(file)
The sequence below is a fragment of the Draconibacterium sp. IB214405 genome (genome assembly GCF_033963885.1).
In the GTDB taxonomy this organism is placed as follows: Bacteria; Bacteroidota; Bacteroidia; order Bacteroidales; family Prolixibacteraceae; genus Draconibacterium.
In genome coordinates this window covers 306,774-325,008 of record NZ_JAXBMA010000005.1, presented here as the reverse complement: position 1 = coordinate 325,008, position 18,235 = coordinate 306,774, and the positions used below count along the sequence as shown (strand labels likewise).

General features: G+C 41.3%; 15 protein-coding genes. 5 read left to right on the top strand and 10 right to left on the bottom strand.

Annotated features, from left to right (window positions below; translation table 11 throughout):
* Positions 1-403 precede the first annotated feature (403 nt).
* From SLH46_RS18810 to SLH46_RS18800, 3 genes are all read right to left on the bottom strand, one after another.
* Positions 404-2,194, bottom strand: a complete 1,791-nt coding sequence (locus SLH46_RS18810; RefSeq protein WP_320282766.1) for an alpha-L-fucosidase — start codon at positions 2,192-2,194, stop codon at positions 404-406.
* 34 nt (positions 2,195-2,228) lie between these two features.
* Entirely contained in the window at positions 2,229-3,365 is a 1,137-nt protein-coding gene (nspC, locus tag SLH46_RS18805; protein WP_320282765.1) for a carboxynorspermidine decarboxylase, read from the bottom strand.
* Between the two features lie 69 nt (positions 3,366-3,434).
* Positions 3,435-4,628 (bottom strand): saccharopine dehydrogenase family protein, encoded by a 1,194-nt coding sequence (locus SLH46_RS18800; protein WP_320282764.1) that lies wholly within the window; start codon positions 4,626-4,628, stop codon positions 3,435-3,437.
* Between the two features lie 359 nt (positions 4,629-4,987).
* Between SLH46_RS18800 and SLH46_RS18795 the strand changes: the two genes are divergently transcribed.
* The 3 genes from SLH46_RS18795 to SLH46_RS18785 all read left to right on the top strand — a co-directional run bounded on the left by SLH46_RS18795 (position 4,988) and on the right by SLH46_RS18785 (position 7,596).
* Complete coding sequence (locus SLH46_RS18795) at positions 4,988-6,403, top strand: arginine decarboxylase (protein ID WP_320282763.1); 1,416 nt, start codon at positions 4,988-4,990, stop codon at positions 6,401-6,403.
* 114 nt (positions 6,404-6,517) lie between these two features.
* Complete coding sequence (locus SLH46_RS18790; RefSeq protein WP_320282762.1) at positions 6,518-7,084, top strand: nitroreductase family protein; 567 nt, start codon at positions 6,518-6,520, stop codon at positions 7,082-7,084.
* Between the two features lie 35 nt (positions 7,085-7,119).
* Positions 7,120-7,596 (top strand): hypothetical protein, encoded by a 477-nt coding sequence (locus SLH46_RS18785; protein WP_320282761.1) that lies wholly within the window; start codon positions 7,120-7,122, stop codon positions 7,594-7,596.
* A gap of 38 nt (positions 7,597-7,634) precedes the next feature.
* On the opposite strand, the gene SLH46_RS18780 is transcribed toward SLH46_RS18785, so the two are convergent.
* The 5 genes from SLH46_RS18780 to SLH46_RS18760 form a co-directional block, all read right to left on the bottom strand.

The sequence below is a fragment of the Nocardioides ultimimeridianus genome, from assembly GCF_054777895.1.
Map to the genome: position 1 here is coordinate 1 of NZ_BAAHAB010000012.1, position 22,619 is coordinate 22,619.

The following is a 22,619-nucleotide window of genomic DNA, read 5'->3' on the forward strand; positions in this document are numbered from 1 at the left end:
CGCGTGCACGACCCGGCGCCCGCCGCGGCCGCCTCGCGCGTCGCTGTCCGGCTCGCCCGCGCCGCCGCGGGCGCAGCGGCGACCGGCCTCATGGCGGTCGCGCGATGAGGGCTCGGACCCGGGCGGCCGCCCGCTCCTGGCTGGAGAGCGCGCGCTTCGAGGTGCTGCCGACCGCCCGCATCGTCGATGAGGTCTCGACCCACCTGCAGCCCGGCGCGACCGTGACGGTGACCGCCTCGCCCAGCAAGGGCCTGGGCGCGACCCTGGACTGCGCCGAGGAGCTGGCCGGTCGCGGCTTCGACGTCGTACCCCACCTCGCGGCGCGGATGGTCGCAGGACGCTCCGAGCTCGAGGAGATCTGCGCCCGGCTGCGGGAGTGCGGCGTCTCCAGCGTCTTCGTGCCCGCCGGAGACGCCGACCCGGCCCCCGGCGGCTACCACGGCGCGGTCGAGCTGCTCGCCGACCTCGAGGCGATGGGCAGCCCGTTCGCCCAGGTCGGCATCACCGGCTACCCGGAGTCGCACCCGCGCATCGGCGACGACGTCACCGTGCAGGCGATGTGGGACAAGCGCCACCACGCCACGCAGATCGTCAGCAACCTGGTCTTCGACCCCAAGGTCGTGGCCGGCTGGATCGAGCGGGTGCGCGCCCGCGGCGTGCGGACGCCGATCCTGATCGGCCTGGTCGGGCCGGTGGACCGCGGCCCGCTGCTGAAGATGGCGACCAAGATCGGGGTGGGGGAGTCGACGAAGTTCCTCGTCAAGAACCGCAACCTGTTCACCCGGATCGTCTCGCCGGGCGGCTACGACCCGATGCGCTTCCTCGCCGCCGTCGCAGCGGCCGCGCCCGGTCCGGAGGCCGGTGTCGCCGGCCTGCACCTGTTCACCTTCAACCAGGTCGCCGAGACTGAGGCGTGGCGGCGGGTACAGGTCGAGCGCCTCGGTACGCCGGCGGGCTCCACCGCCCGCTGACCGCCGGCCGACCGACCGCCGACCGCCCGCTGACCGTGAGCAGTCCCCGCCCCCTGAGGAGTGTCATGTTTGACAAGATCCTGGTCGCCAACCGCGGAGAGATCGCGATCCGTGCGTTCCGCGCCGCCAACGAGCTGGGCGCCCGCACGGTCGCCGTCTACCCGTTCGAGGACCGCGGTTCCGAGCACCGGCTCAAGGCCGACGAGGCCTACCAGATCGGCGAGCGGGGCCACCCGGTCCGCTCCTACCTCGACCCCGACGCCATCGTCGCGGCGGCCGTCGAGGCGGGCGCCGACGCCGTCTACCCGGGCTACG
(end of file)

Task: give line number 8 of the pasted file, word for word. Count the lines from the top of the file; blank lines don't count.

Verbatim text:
* Positions 404-2,194, bottom strand: a complete 1,791-nt coding sequence (locus SLH46_RS18810; RefSeq protein WP_320282766.1) for an alpha-L-fucosidase — start codon at positions 2,192-2,194, stop codon at positions 404-406.